L.A.’s Best Kept Security Secret

Los Angeles School Police Department (LASPD) Chief Lawrence Manion and the campus officers under his command are the City of Angels’ undiscovered stars, humbly protecting and serving the second largest school district in the nation. Despite the enormity of their responsibilities and lack of publicity, Manion and his troops get the job done by smartly deploying resources and managing expenses.

Ask almost any person on the street, and he or she has probably heard of the Los Angeles Police Department (LAPD). With Hollywood productions like Dragnet, Lethal Weapon, Adam-12 and The Shield, as well as frequent references in the national news, this West Coast institution has become quite recognizable.

Perhaps because of LAPD’s notoriety then, most Americans (and many Angelinos for that matter) have never heard of the Los Angeles School Police Department (LASPD). The public doesn’t realize that this force, run by Chief Lawrence Manion, has the monumental task of protecting the nearly 900,000 students, 73,000 district employees, and 1,100 schools, learning facilities and administration buildings that make up the Los Angeles Unified School District (LAUSD). The school system, which covers a 710-square-mile area, is a huge responsibility that LASPD’s chief, along with his 330 officers, 120 civilian school safety officers and 40 civilian support staff, manage everyday with little or no accolade.

But successfully deploying such a limited number of personnel over so much area on a $38 million budget can be challenging, to say the least. Because of this, Manion has been required to be resourceful, partnering with the LAPD and several other local jurisdictions, along with the Los Angeles City Council and Sheriff’s Department to make the LASPD’s resources go further.

By keeping a close eye on costs, being involved in a wide variety of initiatives, encouraging officers to form partnerships and gather information from the community, and effectively using technology, this former unknown police agency’s star appears to be on the rise.

How do you determine the best way to allocate your funding and deploy your officers?

Manion: I have to come up with a plan of action that is going to provide my personnel with the best tools of the trade but at a very reasonable cost.

For example, we have 11 motor officers, but we had to replace their motorcycles, which cost on average $20,300 a piece. To solve this problem, some of our reserve officers who are in the Los Angeles City Council worked together with other law enforcement agencies. Then the city council through Councilman Dennis Zine got us 14 Kawasaki motorcycles. I applaud the L.A. City Council and Councilman Zine especially for stepping forward and helping us. We also had people who donated funds for our K-9 unit and in some cases provided us with the actual dogs.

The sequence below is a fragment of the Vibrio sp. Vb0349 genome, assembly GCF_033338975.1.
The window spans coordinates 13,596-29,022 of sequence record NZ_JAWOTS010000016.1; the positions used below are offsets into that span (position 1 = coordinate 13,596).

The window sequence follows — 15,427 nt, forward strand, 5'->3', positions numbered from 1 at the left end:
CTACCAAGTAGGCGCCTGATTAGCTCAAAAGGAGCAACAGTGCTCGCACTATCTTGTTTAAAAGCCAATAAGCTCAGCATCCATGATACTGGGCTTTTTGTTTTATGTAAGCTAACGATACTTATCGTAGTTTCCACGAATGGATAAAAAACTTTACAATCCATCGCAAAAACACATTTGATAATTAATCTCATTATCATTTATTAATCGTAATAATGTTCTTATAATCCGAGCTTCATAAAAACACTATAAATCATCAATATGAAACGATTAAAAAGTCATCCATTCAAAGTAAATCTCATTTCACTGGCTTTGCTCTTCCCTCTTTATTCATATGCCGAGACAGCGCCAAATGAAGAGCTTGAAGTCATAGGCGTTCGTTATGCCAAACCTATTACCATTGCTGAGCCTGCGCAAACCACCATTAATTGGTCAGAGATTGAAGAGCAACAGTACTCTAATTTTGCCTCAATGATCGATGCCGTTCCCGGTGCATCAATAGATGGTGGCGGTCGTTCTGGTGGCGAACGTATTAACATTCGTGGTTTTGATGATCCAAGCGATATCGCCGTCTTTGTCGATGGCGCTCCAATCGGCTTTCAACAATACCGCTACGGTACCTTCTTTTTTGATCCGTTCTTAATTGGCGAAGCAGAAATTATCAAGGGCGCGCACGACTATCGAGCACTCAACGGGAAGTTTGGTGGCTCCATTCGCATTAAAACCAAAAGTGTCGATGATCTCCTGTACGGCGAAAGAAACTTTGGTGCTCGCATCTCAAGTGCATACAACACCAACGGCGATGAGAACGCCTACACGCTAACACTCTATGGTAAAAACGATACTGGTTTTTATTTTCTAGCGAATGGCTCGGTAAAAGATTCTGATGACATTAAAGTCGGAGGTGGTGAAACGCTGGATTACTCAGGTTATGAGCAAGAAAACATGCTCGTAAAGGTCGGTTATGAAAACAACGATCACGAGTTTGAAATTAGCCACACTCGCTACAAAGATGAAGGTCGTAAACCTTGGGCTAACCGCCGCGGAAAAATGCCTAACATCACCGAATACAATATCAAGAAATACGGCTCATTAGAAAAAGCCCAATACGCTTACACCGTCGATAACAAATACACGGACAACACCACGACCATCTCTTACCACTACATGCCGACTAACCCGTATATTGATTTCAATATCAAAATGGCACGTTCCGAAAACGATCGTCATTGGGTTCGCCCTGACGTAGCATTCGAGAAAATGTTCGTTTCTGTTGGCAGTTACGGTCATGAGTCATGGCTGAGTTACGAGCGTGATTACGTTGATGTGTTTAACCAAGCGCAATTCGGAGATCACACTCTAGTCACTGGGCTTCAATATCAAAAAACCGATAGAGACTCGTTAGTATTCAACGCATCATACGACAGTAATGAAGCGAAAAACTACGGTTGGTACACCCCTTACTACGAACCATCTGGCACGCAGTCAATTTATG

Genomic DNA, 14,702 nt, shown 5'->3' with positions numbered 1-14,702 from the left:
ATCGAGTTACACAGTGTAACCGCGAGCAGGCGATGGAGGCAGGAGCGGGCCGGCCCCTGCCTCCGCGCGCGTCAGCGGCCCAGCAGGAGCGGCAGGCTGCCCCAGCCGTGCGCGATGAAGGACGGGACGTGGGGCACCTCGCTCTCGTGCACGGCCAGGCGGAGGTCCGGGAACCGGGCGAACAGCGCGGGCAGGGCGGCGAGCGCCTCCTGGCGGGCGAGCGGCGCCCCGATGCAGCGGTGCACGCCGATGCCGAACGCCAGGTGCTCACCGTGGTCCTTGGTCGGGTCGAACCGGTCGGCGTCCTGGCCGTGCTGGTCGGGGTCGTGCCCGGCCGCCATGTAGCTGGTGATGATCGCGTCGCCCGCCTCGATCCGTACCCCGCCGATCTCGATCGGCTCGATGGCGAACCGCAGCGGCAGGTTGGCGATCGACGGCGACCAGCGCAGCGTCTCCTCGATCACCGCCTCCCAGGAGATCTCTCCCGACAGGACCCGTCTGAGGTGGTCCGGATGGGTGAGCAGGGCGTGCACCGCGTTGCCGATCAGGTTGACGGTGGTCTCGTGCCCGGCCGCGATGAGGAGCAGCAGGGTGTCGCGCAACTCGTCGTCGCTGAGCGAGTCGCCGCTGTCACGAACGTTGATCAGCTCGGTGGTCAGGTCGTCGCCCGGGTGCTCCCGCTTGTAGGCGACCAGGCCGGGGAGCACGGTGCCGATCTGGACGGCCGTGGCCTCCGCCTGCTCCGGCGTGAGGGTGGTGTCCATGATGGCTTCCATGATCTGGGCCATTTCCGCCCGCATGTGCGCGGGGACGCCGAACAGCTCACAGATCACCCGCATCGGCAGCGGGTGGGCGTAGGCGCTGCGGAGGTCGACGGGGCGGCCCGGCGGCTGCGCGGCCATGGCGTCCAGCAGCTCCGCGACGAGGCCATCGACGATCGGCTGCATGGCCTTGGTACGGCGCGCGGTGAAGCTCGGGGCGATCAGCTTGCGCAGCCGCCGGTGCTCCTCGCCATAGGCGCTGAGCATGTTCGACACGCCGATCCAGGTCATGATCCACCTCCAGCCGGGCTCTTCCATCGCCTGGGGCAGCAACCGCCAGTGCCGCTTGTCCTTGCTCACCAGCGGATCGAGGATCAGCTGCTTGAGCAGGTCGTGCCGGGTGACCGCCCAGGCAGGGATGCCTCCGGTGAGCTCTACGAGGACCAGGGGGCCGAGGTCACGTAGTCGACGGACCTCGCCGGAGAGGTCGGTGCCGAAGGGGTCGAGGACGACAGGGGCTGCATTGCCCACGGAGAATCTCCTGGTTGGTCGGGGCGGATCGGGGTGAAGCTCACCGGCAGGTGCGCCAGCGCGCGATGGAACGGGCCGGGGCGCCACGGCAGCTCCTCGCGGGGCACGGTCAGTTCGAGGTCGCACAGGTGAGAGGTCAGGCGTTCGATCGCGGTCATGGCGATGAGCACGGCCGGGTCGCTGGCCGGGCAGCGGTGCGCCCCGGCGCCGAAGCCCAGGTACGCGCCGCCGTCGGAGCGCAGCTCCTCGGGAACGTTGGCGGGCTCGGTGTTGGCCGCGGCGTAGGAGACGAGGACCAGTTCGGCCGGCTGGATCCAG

So you pull resources from other areas besides your budget to fill in the gaps?

Manion: In this case, it was with motorcycles and K-9 units, but let’s take another example. Our district has what we call safe passage zones to and from school, but LASPD had to come up with a formula [to determine the locations]. We did this by commingling with the LAPD and Los Angeles Sheriff’s Department. We did the first-ever aerial photography program where I sent my personnel up with their helicopter crews, and we photographed the school and its surrounding communities. We then took the photographs and grid them just like a Thomas Guide. Now we can literally track our safe passages to and from school.

We’re also the first school district in the nation, to my knowledge, to have the street numbers of all our schools painted on the main administration buildings. This is important because those three-foot-high numbers can be seen by a helicopter crew about two miles away. As a result, the average response time in an emergency is a minute-and-a-half by helicopter.

Are there any trends you’re noticing that are particularly troublesome, and how are you addressing those issues?

Manion: Graffiti. It leads to greater vandalism and criminal activity. If you let it stay as is and don’t correct the deficiency now, it’s going to become a major problem later. That’s why we are focusing on the little things in the beginning. We’re making sure our officers even go into the restrooms and check on the damage to the insides of the commodes.